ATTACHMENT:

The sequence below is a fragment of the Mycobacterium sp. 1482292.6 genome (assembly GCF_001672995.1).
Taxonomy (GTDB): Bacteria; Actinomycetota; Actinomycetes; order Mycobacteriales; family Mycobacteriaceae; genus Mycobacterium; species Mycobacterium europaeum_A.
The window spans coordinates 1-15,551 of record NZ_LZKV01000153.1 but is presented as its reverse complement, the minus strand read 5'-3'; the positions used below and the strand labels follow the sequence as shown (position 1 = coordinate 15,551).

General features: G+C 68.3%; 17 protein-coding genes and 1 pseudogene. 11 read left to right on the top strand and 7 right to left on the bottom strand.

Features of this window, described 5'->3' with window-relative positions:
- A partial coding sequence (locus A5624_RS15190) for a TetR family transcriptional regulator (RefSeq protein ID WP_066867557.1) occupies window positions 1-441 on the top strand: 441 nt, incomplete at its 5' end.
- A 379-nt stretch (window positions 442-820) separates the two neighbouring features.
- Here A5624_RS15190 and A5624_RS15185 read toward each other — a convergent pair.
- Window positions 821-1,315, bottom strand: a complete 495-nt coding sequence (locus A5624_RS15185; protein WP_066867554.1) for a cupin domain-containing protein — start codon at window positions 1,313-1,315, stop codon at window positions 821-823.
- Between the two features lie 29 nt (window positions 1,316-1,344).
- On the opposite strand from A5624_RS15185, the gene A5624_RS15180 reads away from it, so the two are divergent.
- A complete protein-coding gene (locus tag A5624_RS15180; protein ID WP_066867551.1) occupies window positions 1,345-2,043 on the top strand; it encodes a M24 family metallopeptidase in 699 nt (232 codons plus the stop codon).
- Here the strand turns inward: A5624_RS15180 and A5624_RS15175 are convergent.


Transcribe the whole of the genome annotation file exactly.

The sequence below is a fragment of the Mycobacterium sp. 1482292.6 genome (assembly GCF_001672995.1).
Taxonomy (GTDB): Bacteria; Actinomycetota; Actinomycetes; order Mycobacteriales; family Mycobacteriaceae; genus Mycobacterium; species Mycobacterium europaeum_A.
The window spans coordinates 1-15,551 of record NZ_LZKV01000153.1 but is presented as its reverse complement, the minus strand read 5'-3'; the positions used below and the strand labels follow the sequence as shown (position 1 = coordinate 15,551).

General features: G+C 68.3%; 17 protein-coding genes and 1 pseudogene. 11 read left to right on the top strand and 7 right to left on the bottom strand.

Features of this window, described 5'->3' with window-relative positions:
- A partial coding sequence (locus A5624_RS15190) for a TetR family transcriptional regulator (RefSeq protein ID WP_066867557.1) occupies window positions 1-441 on the top strand: 441 nt, incomplete at its 5' end.
- A 379-nt stretch (window positions 442-820) separates the two neighbouring features.
- Here A5624_RS15190 and A5624_RS15185 read toward each other — a convergent pair.
- Window positions 821-1,315, bottom strand: a complete 495-nt coding sequence (locus A5624_RS15185; protein WP_066867554.1) for a cupin domain-containing protein — start codon at window positions 1,313-1,315, stop codon at window positions 821-823.
- Between the two features lie 29 nt (window positions 1,316-1,344).
- On the opposite strand from A5624_RS15185, the gene A5624_RS15180 reads away from it, so the two are divergent.
- A complete protein-coding gene (locus tag A5624_RS15180; protein ID WP_066867551.1) occupies window positions 1,345-2,043 on the top strand; it encodes a M24 family metallopeptidase in 699 nt (232 codons plus the stop codon).
- Here the strand turns inward: A5624_RS15180 and A5624_RS15175 are convergent.